All this adds up to an immensely interesting tale that Carr tells with great skill, and anyone who wants to know what became of the Wagners will find it both informative and entertaining. As for those whose main interest is in Der Meister himself, The Wagner Clan offers readers unfamiliar with the vast Wagner literature an exceptionally accessible short introduction to the complicated subject of his life and personality. What I like best about Carr’s book is that it is even-handed but not bland: he takes a distinctly jaundiced view of Wagner the man without ever failing to acknowledge the genius of Wagner the artist, and he seems to have no axes of any kind to grind.

I was especially impressed by the section of The Wagner Clan in which Carr discusses Hitler’s consuming interest in Wagner, a famously difficult subject that the author plays straight down the center:

If Wagner’s works really were “the exact spiritual forerunner” of Nazism, surely the Führer of all people would have drummed that point home ad infinitum. But one looks to him in vain not only for fascist interpretation of the music dramas but, stranger still, for direct references to the [anti-Semitic] theoretical writings. There is, indeed, surprisingly little evidence that Hitler read Wagner’s prose works…Grotesque though it may seem, Wagner’s life and works were almost certainly mirrors in which the Führer thought he saw himself reflected—at least in broad and, to him, imposing outline.

I couldn’t have put it better.

• “A tense and peculiar family, the Oedipuses, were they not?” Max Beerbohm once observed. No more so than the Wagners, a family whose head was the most fascinating and least likable great composer in the history of classical music. Even those who find Richard Wagner’s operas exasperating beyond endurance—a group that is legion and whose members include, more often than not, myself—are not infrequently willing to read just about anything about the man himself, provided that it’s sufficiently well-written and dislinclined to fawn over its subject. Jonathan Carr’s The Wagner Clan: The Saga of Germany’s Most Illustrious and Infamous Family (Atlantic Monthly, 409 pp., $27.50) hits the bull’s-eye on both counts.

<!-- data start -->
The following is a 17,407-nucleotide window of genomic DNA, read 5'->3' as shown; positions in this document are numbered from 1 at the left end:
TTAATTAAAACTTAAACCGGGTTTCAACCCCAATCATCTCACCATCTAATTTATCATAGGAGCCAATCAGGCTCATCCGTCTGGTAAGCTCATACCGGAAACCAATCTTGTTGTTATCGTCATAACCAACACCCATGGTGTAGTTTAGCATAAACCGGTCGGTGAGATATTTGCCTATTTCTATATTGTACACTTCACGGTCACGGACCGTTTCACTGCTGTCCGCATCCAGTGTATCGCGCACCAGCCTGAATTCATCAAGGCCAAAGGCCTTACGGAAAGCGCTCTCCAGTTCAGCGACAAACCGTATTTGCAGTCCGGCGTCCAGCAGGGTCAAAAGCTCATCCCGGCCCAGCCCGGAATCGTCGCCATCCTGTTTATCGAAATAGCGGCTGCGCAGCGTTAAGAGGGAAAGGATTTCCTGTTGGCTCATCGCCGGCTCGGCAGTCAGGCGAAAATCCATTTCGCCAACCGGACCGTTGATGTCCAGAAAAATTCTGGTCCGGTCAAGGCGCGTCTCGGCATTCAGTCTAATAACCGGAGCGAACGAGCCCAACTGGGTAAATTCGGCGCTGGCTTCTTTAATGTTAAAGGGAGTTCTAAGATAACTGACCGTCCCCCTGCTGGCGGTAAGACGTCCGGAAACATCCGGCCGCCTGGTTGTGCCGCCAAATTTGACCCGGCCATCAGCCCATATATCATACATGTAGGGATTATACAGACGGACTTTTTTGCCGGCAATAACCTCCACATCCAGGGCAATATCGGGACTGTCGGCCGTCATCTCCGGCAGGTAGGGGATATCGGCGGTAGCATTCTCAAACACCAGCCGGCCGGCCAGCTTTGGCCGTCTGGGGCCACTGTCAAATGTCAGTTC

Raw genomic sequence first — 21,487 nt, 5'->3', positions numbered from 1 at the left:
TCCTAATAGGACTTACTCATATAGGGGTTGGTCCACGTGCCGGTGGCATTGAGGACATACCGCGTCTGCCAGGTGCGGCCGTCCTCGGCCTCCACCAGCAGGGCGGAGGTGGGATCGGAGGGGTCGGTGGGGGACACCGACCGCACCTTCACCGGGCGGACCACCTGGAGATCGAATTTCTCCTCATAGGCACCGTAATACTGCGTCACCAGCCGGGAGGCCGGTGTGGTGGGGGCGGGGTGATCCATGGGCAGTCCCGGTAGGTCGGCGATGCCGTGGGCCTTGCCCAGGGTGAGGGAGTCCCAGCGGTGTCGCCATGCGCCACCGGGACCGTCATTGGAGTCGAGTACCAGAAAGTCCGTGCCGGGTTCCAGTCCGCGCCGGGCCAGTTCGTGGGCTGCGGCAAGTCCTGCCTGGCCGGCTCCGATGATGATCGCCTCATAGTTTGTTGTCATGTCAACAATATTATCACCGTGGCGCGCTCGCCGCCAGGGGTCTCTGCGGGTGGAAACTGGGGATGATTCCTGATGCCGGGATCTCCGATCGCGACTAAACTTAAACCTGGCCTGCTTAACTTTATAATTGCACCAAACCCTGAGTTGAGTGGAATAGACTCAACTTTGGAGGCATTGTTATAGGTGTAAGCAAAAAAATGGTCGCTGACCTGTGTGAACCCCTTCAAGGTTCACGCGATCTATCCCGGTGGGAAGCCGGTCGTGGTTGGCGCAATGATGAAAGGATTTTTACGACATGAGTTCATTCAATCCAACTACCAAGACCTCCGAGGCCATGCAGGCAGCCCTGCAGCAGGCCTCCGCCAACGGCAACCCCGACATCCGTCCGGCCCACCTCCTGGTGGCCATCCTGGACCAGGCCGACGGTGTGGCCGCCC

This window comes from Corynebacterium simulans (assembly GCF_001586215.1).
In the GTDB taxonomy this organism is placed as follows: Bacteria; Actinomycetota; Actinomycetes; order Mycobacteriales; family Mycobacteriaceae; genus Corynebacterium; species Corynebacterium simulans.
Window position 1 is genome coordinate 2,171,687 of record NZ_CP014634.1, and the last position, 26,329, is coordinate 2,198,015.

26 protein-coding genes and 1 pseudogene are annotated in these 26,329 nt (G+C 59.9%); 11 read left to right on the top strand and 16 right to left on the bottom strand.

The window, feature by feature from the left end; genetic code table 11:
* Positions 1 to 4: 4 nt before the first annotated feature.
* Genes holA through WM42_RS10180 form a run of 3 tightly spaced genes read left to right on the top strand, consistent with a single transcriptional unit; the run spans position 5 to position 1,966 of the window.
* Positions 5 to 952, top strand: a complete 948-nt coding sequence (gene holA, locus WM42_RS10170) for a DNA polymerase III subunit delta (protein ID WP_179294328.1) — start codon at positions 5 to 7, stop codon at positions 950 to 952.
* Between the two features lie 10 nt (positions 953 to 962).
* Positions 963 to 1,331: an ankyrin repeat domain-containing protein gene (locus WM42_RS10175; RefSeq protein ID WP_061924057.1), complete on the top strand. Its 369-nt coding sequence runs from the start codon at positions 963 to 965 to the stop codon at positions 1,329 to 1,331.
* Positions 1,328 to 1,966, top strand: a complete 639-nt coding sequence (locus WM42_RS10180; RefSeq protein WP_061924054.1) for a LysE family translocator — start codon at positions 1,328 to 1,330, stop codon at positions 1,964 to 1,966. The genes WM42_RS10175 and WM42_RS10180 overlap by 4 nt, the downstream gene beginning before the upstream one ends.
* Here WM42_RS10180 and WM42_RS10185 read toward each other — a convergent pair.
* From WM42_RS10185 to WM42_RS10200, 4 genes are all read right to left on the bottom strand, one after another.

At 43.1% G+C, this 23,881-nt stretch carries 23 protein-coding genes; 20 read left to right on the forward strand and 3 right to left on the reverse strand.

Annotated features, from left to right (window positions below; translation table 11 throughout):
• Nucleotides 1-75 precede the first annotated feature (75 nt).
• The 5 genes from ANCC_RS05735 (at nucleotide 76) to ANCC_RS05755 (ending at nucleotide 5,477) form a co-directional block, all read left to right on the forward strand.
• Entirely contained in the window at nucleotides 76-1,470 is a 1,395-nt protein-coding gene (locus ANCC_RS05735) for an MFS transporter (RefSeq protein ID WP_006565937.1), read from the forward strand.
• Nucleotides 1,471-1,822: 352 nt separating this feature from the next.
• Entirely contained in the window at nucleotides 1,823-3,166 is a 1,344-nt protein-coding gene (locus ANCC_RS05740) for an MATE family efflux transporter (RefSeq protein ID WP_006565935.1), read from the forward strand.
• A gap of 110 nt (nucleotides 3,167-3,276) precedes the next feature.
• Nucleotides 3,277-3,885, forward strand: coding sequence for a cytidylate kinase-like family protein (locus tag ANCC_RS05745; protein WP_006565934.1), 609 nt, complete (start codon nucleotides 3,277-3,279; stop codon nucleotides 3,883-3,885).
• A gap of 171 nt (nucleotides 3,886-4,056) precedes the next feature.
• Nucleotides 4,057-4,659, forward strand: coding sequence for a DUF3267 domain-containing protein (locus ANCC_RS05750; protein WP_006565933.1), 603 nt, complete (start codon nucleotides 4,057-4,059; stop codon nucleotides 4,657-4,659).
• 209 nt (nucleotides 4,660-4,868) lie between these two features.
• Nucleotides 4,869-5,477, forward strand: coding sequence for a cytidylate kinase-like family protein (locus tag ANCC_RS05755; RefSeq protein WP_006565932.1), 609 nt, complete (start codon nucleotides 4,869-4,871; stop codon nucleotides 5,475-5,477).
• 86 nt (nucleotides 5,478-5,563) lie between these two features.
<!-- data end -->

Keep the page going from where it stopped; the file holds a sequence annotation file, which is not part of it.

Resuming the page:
A British journalist whose strangely sorted resume includes lives of Helmut Schmidt and Gustav Mahler, Carr clearly knows a fair amount about music, but The Wagner Clan is not primarily about the works of the composer of Die Meistersinger and Tristan und Isolde, nor is it solely about his wildly tempestuous life. Carr’s main interest, rather, is in Wagner’s family and what they wrought, with and without him. Cosima, the mother of Wagner’s children, was the daughter of Franz Liszt and the wife of Hans von Bülow, the great German pianist and conductor, until Wagner stole her from Bülow (who had previously been one of his adoring acolytes). After Wagner’s death she ran the family business, the Bayreuth Festival, with an iron hand undisguised by the slightest trace of velvet. Siegfried, Richard’s youngest child, was a second-rate composer, a highly accomplished conductor, and a secret homosexual who struggled throughout his life to come to terms with the burden of his family heritage. Winifred, Siegfried’s wife, developed a lifelong crush on Adolf Hitler and delivered the festival into the hands of the Nazis after her husband’s death. Wieland and Wolfgang, their sons, dragged Bayreuth into the 20th century and made it a postwar center of up-to-date thinking on operatic production style. To this day members of the Wagner family continue to run the summer festival, which has long been one of Europe’s hottest tickets.